New Year’s Eve Fox.

Sunrise: 08.19 Sunset: 04.05

Hoo Wood fox was lurking in his usual place this evening, high up on the bank, 30 metres from the path, in amongst the oak trees. I see him here often; his eyes flashing in the beam of my torch.

Normally, with my torch beam squarely on him, he sits tightly rooted to the spot. This evening, though,  he must have decided it was time to investigate the strange light. The beam didn’t even cause him to blink, and I use a very powerful torch. Occasionally, he heard a sound and turned his head towards it.

Closer he came, one step at a time, until he was no more than three metres in front of me.

Spike sat patiently at my side, and the fox was sitting almost within grabbing distance. Spike’s nose began to twitch, and he fidgeted slightly. Suddenly he totally lost control and lurched himself at the fox. . . .

This entry was posted in Foxes, Wilden Marsh Nature Reserve and tagged , , . Bookmark the permalink.

11 Responses to New Year’s Eve Fox.

  1. pilipala51 says:

    Oh no………………….?

    Like

  2. Mark Goodwin says:

    And? AND?…..Don’t leave me hanging there!
    🙂 HNY Mike.

    Like

    • mike585 says:

      Thanks, Mark.

      I hope you have a Happy New Year, too. 🙂

      . . . Suddenly he totally lost control and lurched himself at the fox.

      In torchlight, the fox appeared larger than my Cocker Spaniel Field Dog. Spike, now in hunting mode, made a purposeful and determined attack. There wasn’t frantic barking, or frenzied rushing: just honed canine instinct.

      Spike was on the fox in a second. Time seems to slow down at moments such as these. The intense glare of my torch had affected the fox’s night vision: Spike’s onslaught bowling him head-over-heals and legs in all directions. It didn’t take long to recover, though, and the difference in speed and agility between them soon became clear. Jumping clean over my dog, I expected the fox to make a break for it, but he didn’t; he might have felt it too dangerous to turn his back on Spike.

      It occurred to me that the situation might develop into a full-on fight, which would be unusual. Foxes are excellent hunters, but they avoid fights with domestic dogs. Spike turned and charged again. This time the fox was ready and once again leapt clean over the dog. He landed with a twisting movement that put him in a position where he was on all fours facing my dog. Maybe the fox would now make full use of its advantage and attack? Before Spike had completed his turning manoeuvre, the red dog had leapt into the air, hitting him square on his back with all four paws. It was now Spike’s turn to be bowled over under the force of the fox’s impact. The fox was gone by the time he had regained his composure. Spike knew he was beaten and didn’t bother with pursuit.

      I see the best animal action during the hours of darkness.

      Like

  3. Vicki (from Victoria A Photography) says:

    And……?
    (what happened).

    Hope you have a Happy New Year, Mike.

    Look forward to seeing more nature images in 2014 (as long as they’re not the insects & creepy crawly variety). I think I mentioned your insect macros were getting a little too close for comfort. I never really knew I had this aversion until this year.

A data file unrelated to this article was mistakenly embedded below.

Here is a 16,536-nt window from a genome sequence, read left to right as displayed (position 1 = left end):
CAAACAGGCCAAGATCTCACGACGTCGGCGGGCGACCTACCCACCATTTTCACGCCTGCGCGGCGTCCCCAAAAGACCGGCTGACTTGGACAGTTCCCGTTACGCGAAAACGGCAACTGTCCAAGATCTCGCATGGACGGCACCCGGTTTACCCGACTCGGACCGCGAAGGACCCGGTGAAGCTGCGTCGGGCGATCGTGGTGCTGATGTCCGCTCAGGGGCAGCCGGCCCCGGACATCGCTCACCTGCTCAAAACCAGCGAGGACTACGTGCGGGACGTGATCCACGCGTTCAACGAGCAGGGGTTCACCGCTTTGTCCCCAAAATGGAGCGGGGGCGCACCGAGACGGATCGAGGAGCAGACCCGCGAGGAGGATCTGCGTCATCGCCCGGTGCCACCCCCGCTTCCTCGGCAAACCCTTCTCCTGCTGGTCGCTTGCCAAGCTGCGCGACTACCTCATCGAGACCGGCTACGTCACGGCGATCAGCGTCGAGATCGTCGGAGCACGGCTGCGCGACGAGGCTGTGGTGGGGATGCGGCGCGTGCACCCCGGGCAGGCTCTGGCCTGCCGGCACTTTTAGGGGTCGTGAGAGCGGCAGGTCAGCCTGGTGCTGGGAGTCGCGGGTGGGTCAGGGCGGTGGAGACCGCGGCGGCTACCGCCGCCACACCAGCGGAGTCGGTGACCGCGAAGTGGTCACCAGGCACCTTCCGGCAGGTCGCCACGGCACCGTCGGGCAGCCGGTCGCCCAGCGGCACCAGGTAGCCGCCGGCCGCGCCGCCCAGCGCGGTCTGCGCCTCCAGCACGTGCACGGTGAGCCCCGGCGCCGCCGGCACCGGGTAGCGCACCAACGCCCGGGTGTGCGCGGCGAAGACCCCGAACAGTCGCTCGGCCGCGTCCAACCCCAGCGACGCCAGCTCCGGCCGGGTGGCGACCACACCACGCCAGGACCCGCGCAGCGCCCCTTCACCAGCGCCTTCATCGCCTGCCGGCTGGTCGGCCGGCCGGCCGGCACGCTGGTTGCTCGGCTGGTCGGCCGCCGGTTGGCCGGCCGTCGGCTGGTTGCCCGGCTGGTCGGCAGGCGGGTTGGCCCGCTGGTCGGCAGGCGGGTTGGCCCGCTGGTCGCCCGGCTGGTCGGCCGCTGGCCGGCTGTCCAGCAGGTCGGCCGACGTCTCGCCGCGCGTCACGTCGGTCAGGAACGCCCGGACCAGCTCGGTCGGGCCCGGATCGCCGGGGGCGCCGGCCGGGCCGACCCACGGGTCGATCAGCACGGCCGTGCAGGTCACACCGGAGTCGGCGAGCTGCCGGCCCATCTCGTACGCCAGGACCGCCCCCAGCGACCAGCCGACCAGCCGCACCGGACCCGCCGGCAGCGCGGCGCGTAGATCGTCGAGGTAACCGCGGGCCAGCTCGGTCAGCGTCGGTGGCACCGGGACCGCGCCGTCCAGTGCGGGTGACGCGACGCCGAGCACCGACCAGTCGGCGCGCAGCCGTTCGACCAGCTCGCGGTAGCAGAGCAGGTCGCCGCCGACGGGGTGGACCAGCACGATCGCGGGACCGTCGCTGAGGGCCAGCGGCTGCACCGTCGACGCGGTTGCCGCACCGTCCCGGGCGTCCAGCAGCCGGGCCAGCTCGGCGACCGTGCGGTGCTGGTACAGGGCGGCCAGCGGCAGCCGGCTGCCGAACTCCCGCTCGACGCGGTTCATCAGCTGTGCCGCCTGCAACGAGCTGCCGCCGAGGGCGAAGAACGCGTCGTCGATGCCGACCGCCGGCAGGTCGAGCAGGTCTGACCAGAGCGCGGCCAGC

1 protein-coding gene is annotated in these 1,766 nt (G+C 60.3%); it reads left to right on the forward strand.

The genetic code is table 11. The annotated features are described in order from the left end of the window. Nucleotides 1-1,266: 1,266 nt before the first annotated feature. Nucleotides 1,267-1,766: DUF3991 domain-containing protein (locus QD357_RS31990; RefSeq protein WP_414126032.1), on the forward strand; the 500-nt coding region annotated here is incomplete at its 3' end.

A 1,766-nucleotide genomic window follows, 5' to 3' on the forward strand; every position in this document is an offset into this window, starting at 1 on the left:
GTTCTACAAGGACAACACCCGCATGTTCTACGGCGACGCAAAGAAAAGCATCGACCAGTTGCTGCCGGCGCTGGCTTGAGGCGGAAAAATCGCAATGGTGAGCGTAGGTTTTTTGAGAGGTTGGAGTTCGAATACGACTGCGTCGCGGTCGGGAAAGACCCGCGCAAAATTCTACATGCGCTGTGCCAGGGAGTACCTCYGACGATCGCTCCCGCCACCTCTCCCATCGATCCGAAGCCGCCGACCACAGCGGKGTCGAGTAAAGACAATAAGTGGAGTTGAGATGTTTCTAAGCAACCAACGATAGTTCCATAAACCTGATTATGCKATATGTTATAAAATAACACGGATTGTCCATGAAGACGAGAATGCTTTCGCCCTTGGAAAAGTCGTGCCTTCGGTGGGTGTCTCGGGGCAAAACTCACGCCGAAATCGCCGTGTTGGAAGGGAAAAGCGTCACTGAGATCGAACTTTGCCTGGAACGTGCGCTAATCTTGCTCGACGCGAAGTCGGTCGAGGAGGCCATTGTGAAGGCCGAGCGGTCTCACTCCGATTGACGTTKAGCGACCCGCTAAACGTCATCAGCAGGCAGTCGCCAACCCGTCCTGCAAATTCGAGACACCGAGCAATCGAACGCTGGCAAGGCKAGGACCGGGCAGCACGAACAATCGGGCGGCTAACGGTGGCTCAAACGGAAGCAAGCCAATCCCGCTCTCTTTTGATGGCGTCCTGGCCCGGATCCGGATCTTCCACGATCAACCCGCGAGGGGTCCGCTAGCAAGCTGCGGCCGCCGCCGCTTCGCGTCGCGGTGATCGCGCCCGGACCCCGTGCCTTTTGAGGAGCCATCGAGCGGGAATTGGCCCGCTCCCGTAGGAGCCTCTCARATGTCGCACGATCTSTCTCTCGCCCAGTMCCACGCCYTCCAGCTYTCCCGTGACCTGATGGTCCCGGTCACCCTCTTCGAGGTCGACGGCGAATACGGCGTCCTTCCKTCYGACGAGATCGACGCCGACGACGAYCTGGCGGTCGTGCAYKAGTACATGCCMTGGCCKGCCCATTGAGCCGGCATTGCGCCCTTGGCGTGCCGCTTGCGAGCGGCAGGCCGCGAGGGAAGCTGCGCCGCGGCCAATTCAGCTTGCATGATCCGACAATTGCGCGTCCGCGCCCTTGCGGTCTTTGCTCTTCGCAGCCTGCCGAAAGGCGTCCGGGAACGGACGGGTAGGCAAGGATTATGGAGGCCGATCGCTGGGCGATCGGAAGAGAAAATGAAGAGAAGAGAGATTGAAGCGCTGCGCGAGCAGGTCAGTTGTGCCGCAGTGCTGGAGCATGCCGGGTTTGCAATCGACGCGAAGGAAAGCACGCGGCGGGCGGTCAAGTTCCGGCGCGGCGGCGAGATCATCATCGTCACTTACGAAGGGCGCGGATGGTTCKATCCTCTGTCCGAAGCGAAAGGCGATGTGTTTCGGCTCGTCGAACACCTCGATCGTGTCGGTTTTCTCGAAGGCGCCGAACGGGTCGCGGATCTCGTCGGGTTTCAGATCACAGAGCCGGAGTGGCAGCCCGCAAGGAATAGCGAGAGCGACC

Like

    • mike585 says:

      Thanks, Vicki.

      I hope you have a Happy New Year, too. 🙂

      I’m afraid that there will be more close-ups if invertebrates. >>>

      . . . Suddenly he totally lost control and lurched himself at the fox.

      In torchlight, the fox appeared larger than my Cocker Spaniel Field Dog. Spike, now in hunting mode, made a purposeful and determined attack. There wasn’t frantic barking, or frenzied rushing: just honed canine instinct.

      Spike was on the fox in a second. Time seems to slow down at moments such as these. The intense glare of my torch had affected the fox’s night vision: Spike’s onslaught bowling him head-over-heals and legs in all directions. It didn’t take long to recover, though, and the difference in speed and agility between them soon became clear. Jumping clean over my dog, I expected the fox to make a break for it, but he didn’t; he might have felt it too dangerous to turn his back on Spike.

      It occurred to me that the situation might develop into a full-on fight, which would be unusual. Foxes are excellent hunters, but they avoid fights with domestic dogs. Spike turned and charged again. This time the fox was ready and once again leapt clean over the dog. He landed with a twisting movement that put him in a position where he was on all fours facing my dog. Maybe the fox would now make full use of its advantage and attack? Before Spike had completed his turning manoeuvre, the red dog had leapt into the air, hitting him square on his back with all four paws. It was now Spike’s turn to be bowled over under the force of the fox’s impact. The fox was gone by the time he had regained his composure. Spike knew he was beaten and didn’t bother with pursuit.

      I see the best animal action during the hours of darkness.

      Like

      • Vicki (from Victoria A Photography) says:

        Phew!
        Sounds like no animal was hurt – only Spike’s feelings.
        The only animals that I have seen fighting ‘claw & tooth’ are the Meerkats at the zoo. Gosh, they get vicious.

        Like

      • mike585 says:

        The reason neither animal was hurt, is more to do with the fox not wanting to get damaged – life is hard enough for him as it is. He is faster, fitter, and can
        think more effectively than my dog.

        Spike has his food in a bowl every day. The fox must hunt his.

        The fox was only in danger when Spike bowled him over. If Spike had managed to get his jaws clamped to the fox, it might have been a different story.

        Like

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